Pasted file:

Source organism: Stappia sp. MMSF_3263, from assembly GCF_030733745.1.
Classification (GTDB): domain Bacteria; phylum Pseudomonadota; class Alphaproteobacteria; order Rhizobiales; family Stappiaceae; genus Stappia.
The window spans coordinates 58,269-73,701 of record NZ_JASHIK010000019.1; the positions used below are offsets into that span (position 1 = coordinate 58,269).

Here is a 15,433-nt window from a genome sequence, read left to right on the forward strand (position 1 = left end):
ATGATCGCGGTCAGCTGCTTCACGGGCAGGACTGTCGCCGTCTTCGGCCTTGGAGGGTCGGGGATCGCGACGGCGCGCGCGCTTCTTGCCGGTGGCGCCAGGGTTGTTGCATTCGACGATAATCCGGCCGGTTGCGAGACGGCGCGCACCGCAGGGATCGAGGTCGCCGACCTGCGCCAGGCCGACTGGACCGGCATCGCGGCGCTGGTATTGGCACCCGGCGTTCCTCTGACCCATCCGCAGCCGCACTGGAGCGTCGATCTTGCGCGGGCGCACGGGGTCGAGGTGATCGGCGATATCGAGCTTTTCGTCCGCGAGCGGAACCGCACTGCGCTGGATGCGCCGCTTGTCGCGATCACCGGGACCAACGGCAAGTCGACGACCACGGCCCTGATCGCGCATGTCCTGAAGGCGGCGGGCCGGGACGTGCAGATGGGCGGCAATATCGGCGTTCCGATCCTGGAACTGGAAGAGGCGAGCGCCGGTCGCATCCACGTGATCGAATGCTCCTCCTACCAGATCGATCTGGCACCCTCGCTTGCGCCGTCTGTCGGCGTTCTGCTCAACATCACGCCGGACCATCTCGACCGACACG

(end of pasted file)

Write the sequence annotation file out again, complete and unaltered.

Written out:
Source organism: Stappia sp. MMSF_3263, from assembly GCF_030733745.1.
Classification (GTDB): domain Bacteria; phylum Pseudomonadota; class Alphaproteobacteria; order Rhizobiales; family Stappiaceae; genus Stappia.
The window spans coordinates 58,269-73,701 of record NZ_JASHIK010000019.1; the positions used below are offsets into that span (position 1 = coordinate 58,269).

Here is a 15,433-nt window from a genome sequence, read left to right on the forward strand (position 1 = left end):
ATGATCGCGGTCAGCTGCTTCACGGGCAGGACTGTCGCCGTCTTCGGCCTTGGAGGGTCGGGGATCGCGACGGCGCGCGCGCTTCTTGCCGGTGGCGCCAGGGTTGTTGCATTCGACGATAATCCGGCCGGTTGCGAGACGGCGCGCACCGCAGGGATCGAGGTCGCCGACCTGCGCCAGGCCGACTGGACCGGCATCGCGGCGCTGGTATTGGCACCCGGCGTTCCTCTGACCCATCCGCAGCCGCACTGGAGCGTCGATCTTGCGCGGGCGCACGGGGTCGAGGTGATCGGCGATATCGAGCTTTTCGTCCGCGAGCGGAACCGCACTGCGCTGGATGCGCCGCTTGTCGCGATCACCGGGACCAACGGCAAGTCGACGACCACGGCCCTGATCGCGCATGTCCTGAAGGCGGCGGGCCGGGACGTGCAGATGGGCGGCAATATCGGCGTTCCGATCCTGGAACTGGAAGAGGCGAGCGCCGGTCGCATCCACGTGATCGAATGCTCCTCCTACCAGATCGATCTGGCACCCTCGCTTGCGCCGTCTGTCGGCGTTCTGCTCAACATCACGCCGGACCATCTCGACCGACACG